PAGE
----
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The signs can vary, depending on the fungal organisms involved. Animals with fungal disease may have vague signs such as weight loss. Depending on the fungus involved, they may also experience more specific signs such as a coughing or trouble breathing, skin lesions, eye abnormalities, lameness, fever or neurological abnormalities such as seizures, to name a few.
Blastomycosis, for example, typically affects the lungs but may also cause draining skin nodules, weight loss, lameness, eye inflammation and enlarged lymph nodes.
In cats with cryptococcosis, masses inside the nose and deformation of the nose and face are classic clinical signs. Nasal discharge, skin lesions, eye abnormalities and neurologic signs such as seizures, difficulty walking and behavioral changes are other clinical signs.
If a fungal disease is suspected, your veterinarian will give your pet a thorough physical exam and ask where you’ve traveled recently with your pet. Blood and urine tests may be recommended as well as chest X-rays if your pet is experiencing respiratory signs.
If your pet is experiencing nasal signs (such as discharge from the nose), a computerized tomography (CT) scan and nasal biopsy, or tissue sample, may be recommended to obtain a diagnosis. Generally, tissue and cell samples from the lesions tend to be the most specific way to diagnose fungal diseases.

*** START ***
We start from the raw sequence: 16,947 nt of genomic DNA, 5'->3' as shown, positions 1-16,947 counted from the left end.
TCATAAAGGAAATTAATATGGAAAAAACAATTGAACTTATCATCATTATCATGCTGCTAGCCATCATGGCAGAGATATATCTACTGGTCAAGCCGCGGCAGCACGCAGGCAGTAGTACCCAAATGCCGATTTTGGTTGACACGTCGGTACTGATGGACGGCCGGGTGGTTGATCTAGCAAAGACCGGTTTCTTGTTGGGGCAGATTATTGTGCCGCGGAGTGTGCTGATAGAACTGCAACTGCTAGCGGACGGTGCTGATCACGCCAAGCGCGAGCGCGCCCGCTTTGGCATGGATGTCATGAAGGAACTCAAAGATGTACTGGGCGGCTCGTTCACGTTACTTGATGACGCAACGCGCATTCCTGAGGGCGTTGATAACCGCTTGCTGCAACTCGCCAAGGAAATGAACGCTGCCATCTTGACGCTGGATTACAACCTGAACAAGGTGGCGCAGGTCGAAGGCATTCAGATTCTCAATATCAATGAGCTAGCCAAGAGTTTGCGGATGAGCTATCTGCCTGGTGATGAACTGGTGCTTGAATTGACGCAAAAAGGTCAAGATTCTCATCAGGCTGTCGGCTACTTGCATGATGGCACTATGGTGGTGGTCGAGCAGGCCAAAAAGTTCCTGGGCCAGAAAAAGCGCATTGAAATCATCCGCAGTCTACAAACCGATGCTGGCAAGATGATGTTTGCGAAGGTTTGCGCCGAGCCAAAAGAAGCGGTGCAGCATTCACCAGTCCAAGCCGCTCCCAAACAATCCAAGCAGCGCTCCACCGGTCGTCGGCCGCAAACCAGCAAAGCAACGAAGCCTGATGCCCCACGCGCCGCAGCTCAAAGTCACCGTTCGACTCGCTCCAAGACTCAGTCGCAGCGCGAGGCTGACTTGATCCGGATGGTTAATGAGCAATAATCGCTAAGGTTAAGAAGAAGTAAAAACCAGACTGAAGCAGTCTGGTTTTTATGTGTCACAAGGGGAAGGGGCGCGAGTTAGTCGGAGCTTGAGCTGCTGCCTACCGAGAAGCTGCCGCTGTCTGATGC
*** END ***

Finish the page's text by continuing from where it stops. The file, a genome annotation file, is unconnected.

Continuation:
Once a diagnosis is confirmed, antifungal drugs are available for treatment.
Depending on the severity of clinical signs and disease, hospitalization and supportive care may also be recommended. This might include supplemental oxygen if severe respiratory signs are present, gastrointestinal supportive drugs and potentially a diet adjustment (if vomiting and/or diarrhea are involved), or pain medications if the infection has spread to the bones.
Treatment is often expensive and prolonged. You must be dedicated to administering the medication for up to several months and following up with your veterinarian to monitor your pet’s progress.
If your pet is showing clinical signs associated with fungal disease or if you are concerned that your pet may be at risk, please talk with your veterinarian. She will be able to discuss risk factors and determine if your pet has contracted a fungal infection.
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